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Ninotchka (1939)

Not Rated | | Comedy, Romance | 23 November 1939 (USA)
2:17 | Trailer

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A stern Russian woman sent to Paris on official business finds herself attracted to a man who represents everything she is supposed to detest.



(screen play), (screen play) | 2 more credits »
Nominated for 4 Oscars. Another 3 wins & 2 nominations. See more awards »



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Complete credited cast:
... Nina Ivanovna Yakushova aka Ninotchka
... Count Leon d'Algout
... Grand Duchess Swana
... Commissar Razinin
... Comrade Iranoff (as Sig Rumann)
... Comrade Buljanoff
... Comrade Kopalski
... Count Alexis Rakonin
Rolfe Sedan ... Hotel Manager
... Mercier
... Gaston


Only the royal suite at the grandest hotel in Paris has a safe large enough for the jewels of the Grand Duchess Swana. So the three Russians who have come to sell the jewels settle into the suite until a higher ranking official is dispatched to find out what is delaying the sale. She is Ninotchka, a no nonsense woman who fascinates Count Leon who had been the faithful retainer of the Grand Duchess. The Grand Duchess will give up all claim to the jewels if Ninotchka will fly away from the count. Written by Dale O'Connor <daleoc@interaccess.com>

Plot Summary | Add Synopsis


Garbo Laughs See more »


Comedy | Romance


Not Rated | See all certifications »

Parents Guide:






Release Date:

23 November 1939 (USA)  »

Also Known As:

Ninotschka  »


Box Office


$1,365,000 (estimated)

Gross USA:


Cumulative Worldwide Gross:

See more on IMDbPro »

Company Credits

Production Co:

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Technical Specs


Sound Mix:

(Western Electric Sound System)

Aspect Ratio:

1.37 : 1
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Did You Know?


Included among the "1001 Movies You Must See Before You Die", edited by Steven Schneider. See more »


After arriving at the suite, and Ninotchka begins typing, the position of the trio and the manner in which they hold their hats change. See more »


Ninotchka: What's that?
Comrade Kopalski: It's a hat, Comrade. A woman's hat.
Ninotchka: How can such a civilization survive which permits their women to put things like that on their heads. It won't be long now, Comrades.
See more »


Referenced in Hollywood Out-takes and Rare Footage (1983) See more »


Music by Pierre Degeyter
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User Reviews

A Lovable Garbo, the Lubitsch Touch and Scintillating Wit from Wilder and His Cronies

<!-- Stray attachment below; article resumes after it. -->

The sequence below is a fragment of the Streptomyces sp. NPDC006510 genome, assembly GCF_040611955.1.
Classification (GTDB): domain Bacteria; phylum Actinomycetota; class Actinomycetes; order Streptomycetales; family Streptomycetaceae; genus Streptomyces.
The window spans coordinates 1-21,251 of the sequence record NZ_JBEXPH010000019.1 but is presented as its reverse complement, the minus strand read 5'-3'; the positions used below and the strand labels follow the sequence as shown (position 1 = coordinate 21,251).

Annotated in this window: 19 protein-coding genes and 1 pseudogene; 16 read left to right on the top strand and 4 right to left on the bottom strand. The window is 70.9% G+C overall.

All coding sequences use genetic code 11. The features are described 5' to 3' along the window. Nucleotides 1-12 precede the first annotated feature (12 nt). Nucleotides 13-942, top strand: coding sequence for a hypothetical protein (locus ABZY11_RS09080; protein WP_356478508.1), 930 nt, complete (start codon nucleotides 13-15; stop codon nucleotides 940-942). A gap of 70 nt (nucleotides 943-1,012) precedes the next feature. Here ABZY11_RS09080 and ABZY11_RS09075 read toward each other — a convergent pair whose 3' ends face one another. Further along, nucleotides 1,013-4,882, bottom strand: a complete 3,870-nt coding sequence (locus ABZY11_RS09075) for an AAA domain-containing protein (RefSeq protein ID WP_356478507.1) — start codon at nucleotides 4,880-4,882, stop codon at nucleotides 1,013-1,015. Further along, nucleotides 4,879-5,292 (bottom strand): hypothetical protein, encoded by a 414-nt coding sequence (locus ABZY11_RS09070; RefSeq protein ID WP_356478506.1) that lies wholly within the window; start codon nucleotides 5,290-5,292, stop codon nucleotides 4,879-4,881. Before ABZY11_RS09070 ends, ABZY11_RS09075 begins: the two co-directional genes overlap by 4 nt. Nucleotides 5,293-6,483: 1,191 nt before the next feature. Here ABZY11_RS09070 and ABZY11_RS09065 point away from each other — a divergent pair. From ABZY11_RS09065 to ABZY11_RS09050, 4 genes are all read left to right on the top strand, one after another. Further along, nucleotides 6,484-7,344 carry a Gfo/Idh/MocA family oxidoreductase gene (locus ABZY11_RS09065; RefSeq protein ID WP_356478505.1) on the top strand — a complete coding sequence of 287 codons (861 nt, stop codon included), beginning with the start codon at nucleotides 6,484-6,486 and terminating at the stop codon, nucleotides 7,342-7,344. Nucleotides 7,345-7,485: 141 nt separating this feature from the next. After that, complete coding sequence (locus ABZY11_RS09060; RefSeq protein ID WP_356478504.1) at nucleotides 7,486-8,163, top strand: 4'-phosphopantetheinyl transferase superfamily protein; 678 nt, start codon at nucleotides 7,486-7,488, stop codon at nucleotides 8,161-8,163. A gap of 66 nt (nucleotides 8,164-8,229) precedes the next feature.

9 May 2006 | by See all my reviews

While it's a given that Greta Garbo was the most enigmatic of film stars during Hollywood's golden age, it's also fair to state that she may be the least relevant today for her austere beauty and cool, sometimes unapproachable demeanor. Yet, all that is erased with this 1939 comedy masterwork which brilliantly teams her with the master of innuendo-filled scintillation, Ernst Lubitsch. With a laser-sharp, witty script by Walter Reisch, Charles Brackett and Billy Wilder (before he became a master director himself), this classic is one part political comedy, one part screwball farce and one part romantic whimsy, all blended impeccably with the famous Lubitsch touch.

The plot involves Nina Ivanovna Yakushova, a Soviet envoy sent to Paris to ensure that the government receives the proceeds from the sale of jewels once owned and still coveted by the Grand Duchess Swana, now an expatriate. The cold, emotionless envoy goes about superseding the three lesser envoys who have been assimilating themselves into the frivolous, capitalistic world of Paris thanks to Count Leon, a tuxedoed dandy and the duchess's constant escort. It is Leon who dubs the envoy Ninotchka, and after initial resistance, the two find themselves falling in love but not at the expense of her convictions about the omnipotence of Communist values. The jewels become a negotiation ploy that complicates their affair as does the Grand Duchess herself. The plot develops in unexpected ways and through such clever observational humor that the ending comes all too soon.

While she is deified by many for the operatic tragedy of "Camille" and the mannered mystique of "Mata Hari", Garbo seems at first to be a parody of her sullen screen image with witty one-liners delivered in hilarious deadpan, but she, like her character, blossoms into a warm, comically romantic presence as the film progresses. It's a wondrous transformation and the one performance that assures Garbo her lasting stature more than any other. As Leon, Melvyn Douglas specialized in William Powell-knockoff roles like this one and while he does get a bit excessive in his 1930's-style romantic gestures, he is sophisticated and genial enough to have us believe Ninotchka may give up Mother Russia for him.

At first, stage legend Ina Claire seems like she will play the Grand Duchess Swana as a dotty ninny, but when her talons show, she is an excellent match for Garbo in their scenes together. As the trio of envoys ensconced in the good life, Sig Ruman, Felix Bressart and Alexander Granach make a merry chorus to the proceedings. I particularly like the scenes back in Russia when they share an omelet dinner with Ninotchka in her Soviet-sanctioned, multiple-occupant room. The print transfer on the 2005 DVD is pristine and brings out William Daniels' sparkling, black-and-white cinematography, though the only extra is the film's original trailer. This is truly a must-see.

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